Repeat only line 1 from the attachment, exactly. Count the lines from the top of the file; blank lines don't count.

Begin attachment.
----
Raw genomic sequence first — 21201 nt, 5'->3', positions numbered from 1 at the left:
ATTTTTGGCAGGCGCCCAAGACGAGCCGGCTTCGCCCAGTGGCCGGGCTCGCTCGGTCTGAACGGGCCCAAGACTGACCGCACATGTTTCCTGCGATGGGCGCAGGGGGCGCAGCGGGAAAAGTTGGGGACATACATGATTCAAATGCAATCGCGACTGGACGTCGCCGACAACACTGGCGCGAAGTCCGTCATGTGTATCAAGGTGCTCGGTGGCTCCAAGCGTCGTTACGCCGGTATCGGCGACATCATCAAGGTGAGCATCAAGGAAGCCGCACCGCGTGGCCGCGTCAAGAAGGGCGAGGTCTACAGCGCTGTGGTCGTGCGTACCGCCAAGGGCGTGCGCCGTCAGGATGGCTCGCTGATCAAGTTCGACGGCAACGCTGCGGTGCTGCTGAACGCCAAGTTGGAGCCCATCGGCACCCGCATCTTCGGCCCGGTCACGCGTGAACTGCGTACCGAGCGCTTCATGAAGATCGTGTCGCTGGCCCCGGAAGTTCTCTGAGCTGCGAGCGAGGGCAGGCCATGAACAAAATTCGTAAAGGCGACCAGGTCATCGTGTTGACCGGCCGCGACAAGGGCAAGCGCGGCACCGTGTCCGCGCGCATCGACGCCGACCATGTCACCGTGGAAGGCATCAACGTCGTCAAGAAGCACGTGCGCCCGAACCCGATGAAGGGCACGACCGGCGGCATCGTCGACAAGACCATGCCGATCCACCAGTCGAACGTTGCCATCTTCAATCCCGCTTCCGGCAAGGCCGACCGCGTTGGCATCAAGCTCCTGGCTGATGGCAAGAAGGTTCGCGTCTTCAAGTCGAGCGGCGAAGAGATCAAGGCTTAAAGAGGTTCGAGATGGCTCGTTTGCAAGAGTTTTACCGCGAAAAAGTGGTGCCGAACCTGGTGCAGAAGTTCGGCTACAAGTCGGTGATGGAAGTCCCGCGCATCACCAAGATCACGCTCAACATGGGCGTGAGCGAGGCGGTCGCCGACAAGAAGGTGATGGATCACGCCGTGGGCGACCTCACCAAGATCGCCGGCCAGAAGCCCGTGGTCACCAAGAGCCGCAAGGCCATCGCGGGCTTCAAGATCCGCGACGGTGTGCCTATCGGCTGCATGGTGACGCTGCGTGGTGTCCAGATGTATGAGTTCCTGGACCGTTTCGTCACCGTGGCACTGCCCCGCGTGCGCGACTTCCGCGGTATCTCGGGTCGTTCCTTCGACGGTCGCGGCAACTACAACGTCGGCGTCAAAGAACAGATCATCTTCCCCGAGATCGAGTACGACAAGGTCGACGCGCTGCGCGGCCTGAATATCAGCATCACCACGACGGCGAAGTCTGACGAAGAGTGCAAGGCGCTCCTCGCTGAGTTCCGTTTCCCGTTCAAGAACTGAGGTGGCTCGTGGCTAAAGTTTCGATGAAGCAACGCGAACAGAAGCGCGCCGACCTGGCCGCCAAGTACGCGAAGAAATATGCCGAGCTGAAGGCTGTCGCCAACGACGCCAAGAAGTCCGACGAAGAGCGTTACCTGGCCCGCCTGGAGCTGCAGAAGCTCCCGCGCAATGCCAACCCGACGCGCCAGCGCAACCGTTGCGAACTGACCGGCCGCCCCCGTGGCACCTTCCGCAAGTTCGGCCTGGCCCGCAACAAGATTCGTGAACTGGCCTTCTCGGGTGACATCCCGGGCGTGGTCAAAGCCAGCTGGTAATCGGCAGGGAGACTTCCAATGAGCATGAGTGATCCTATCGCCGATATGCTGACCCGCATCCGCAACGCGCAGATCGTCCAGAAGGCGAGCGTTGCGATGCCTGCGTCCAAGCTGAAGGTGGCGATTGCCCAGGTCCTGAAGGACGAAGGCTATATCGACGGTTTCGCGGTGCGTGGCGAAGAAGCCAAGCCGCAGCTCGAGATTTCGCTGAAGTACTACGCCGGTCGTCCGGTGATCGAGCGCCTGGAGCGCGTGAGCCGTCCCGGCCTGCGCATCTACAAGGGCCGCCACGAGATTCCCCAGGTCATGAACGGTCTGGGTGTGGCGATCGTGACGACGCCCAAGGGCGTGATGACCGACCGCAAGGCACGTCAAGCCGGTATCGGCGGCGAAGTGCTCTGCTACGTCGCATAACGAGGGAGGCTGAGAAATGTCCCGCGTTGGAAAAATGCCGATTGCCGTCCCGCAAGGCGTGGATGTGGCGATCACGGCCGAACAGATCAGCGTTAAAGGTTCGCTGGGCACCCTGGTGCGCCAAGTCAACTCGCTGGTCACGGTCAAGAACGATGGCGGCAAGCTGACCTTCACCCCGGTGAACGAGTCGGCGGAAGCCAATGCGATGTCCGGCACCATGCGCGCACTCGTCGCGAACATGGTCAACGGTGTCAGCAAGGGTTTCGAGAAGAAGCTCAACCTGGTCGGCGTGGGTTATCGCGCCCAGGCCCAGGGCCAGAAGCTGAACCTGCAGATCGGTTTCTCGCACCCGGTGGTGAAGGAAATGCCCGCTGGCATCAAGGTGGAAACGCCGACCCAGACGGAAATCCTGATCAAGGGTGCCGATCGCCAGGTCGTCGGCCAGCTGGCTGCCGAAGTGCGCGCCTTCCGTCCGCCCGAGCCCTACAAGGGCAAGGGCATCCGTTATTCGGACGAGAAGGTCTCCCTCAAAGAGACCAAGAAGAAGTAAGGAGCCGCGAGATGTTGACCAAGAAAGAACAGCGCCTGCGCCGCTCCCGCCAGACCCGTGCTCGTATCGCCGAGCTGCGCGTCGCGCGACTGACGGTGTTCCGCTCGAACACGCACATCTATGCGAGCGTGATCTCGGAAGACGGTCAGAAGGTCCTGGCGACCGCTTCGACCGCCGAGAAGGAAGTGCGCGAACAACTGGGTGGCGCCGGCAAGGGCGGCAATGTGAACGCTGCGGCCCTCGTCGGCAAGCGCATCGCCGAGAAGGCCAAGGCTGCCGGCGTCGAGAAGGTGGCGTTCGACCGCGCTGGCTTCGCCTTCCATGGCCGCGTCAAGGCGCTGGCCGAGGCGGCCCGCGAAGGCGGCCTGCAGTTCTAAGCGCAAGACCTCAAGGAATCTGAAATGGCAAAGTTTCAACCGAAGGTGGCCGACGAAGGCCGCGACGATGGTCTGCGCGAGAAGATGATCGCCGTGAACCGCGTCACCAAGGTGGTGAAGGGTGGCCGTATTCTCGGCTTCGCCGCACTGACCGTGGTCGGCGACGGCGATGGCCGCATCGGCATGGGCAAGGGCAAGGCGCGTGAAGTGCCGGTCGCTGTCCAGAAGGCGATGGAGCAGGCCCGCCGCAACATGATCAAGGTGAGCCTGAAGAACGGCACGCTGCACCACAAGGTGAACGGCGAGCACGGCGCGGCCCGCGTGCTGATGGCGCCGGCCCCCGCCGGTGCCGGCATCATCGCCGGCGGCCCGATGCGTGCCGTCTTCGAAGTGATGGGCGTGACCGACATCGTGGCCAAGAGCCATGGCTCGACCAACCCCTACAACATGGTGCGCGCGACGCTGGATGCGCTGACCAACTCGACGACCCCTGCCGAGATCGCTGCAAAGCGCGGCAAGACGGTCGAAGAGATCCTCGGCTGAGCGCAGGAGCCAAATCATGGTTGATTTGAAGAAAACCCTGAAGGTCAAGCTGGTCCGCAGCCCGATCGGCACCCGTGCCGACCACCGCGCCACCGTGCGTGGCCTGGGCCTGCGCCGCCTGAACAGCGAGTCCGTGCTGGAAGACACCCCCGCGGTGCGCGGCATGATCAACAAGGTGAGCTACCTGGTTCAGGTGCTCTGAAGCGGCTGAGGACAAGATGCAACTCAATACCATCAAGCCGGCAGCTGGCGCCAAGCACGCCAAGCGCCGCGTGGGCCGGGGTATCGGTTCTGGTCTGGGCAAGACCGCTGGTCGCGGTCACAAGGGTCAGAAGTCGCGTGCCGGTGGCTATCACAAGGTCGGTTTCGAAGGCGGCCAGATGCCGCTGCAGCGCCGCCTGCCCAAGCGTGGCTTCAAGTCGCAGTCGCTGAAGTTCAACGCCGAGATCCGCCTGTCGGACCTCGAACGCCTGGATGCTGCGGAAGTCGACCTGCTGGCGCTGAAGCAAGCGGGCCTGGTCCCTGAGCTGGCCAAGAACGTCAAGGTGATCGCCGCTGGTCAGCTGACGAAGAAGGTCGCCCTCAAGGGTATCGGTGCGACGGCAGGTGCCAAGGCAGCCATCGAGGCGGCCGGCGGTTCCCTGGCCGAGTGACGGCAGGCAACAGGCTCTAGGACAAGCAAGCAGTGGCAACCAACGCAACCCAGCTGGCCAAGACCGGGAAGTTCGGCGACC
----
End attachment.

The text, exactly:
Raw genomic sequence first — 21201 nt, 5'->3', positions numbered from 1 at the left: